# MATH3401

Lecture 36

### Applications contour integrals

Example 2 (cont): From Lecture 35, we need limit as $$\rho \downarrow 0$$ and $$R\ra \infty$$.

$I_1 + I_3 \ra \ds 2 i \int_{0}^{\infty} \frac{\sin x}{x}dx .$

Thus $\int_0^{\infty} \frac{\sin x}{x}dx = \frac{-1}{2i} \left( \lim_{\rho \downarrow 0} I_2 + \lim_{R\ra \infty} I_4 \right) \quad (\text{😀})$

if these limits exist.

### Applications contour integrals

Example 2 (cont):

$$I_2 = \ds \int_{C_{\rho}}\frac{e^{iz}dz}{z}$$ $$= \ds \int_{\pi}^{0}\frac{e^{i\rho e^{i\theta}}}{\rho e^{i\theta}} i\rho e^{i\theta}d\theta$$, $$\;(z= \rho e^{i\theta}$$ & $$\;\theta: \pi \ra 0)$$

$$= - i \ds \int_{0}^{\pi} e^{i \rho e^{i\theta}}d\theta. \qquad \qquad$$

Since $$\left|\rho e^{i \theta}\right|=\rho$$, $$e^{i \rho e^{i\theta}}\ra 1$$ as $$\rho \ra 0$$ uniformly in $$\theta$$ for $$\theta\in [0,2\pi]$$.

### Applications contour integrals

Example 2 (cont): Then $$\ds \lim_{\rho \downarrow 0} I_2 = -i \int_0^{\pi} \lim_{\rho \downarrow 0} \left(e^{i\rho e^{i\theta}}\right)d\theta.$$

Thus $$I_2 \ra -i\ds \int_0^{\pi} 1 d\theta = -i \pi$$ as $$\rho \downarrow 0$$.

Also, $$I_4 \ra 0$$ as $$R \ra \infty$$ by Jordan's Lemma, with $$\alpha=\beta=M=1$$.

So $$(\text{😀})$$ implies

$$\ds \int_0^{\infty} \frac{\sin x}{x} dx$$ $$= \ds-\frac{1}{2i}\big[-i\pi +0\big]$$ $$= \ds\frac{\pi}{2}$$.

### Jordan's Lemma

Lemma: If $$f$$ is analytic on $$\left\{ z : \Im z \ge 0\right\} \cap \left\{ z : |z| \gt R_0 \right\}$$ satisfies $$\big|\,f(z) \le \frac{M}{R^\beta}\big|\;$$ $$(*)\;$$ ($$M,\beta \gt 0$$ constants) on $\Gamma_R=\left\{ Re^{i\theta}: R\gt R_0, 0\le \theta \le \pi \right\}.$ Then $\ds \lim_{R\ra \infty } \int_{\Gamma_R } e^{i\alpha z} f(z)\, dz = 0,\; \forall \alpha\gt 0.$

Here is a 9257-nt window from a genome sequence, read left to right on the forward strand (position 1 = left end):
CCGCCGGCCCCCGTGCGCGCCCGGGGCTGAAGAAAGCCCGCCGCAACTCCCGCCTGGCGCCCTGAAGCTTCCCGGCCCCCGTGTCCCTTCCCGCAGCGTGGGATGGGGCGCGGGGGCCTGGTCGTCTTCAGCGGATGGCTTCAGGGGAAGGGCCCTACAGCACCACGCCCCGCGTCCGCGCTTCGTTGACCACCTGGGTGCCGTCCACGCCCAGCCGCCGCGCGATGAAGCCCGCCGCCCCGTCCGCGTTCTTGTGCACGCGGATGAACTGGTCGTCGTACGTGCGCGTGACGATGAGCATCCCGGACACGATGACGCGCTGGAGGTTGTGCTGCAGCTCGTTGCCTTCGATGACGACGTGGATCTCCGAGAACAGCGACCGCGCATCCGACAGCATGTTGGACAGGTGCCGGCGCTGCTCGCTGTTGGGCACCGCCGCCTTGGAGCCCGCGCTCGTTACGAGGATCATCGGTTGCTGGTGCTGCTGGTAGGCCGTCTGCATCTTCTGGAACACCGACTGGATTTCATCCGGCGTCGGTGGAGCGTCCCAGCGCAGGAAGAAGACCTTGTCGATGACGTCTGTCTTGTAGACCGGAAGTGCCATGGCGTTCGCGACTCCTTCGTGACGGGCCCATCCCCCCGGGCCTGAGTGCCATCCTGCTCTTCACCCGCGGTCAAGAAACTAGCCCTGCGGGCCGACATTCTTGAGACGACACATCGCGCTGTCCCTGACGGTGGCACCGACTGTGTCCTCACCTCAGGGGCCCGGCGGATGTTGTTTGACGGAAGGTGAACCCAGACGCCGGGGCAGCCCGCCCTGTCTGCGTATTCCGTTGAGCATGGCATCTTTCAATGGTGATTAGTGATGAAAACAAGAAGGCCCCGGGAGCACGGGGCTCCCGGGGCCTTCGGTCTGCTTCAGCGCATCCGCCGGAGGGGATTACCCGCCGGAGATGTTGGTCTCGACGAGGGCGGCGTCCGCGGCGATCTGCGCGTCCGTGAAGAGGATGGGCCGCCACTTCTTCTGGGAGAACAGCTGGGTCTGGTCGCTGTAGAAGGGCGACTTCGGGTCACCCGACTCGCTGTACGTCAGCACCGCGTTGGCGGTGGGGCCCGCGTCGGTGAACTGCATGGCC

### Argument principle

Consider $$f$$ analytic in and on $$C$$, a simple closed curve except possibly for poles inside $$C$$.

Argument principle: $$\Delta_{C} \arg f = 2\pi (z-p)$$

$$\quad z$$: # of zeros inside $$C$$, counting multiplicity

$$\quad p$$: # of poles inside $$C$$, counting total order

E. g. poles of order 3 & 5 inside $$C \Rightarrow p=8$$.

### Rouche's Theorem

Theorem: Let $$f$$ and $$g$$ be analytic in and on a simple closed curve $$C$$, orientation irrelevant. Suppose $$|\,f(z)|\gt |g(z)|,\; \forall z\in \C$$. Then $$f$$ and $$f+g$$ have the same number of zeros (counting multiplicity) inside $$C$$.

Nomeclature: $$f(z)=(z-i)^2(z+i)^3$$ has 5 zeros (counting multiplicity).

### Rouché's Theorem

Application: How many zeros of $$h(z) = z^7 -4z^3 +z-1$$ lie inside the unit circle?

Put $$\;f = -4z^3 \text{ and } g = z^7+z-1$$. Notice that $$f$$ and $$g$$ are entire (polynomials).

$$|\,f|=4$$ on $$C$$ and $$|g(z)|\le |z^7| +|z| +|-1|$$ $$=3$$ $$\lt 4 = |\, f(z)|$$.

So $$|f| \lt |g|$$ on $$C$$. So Rouché's Theorem implies $$f$$ and $$f+g = h$$ have the same number of zeros inside $$C$$, namely 3 ($$f$$ has a 3-fold zero at $$0$$).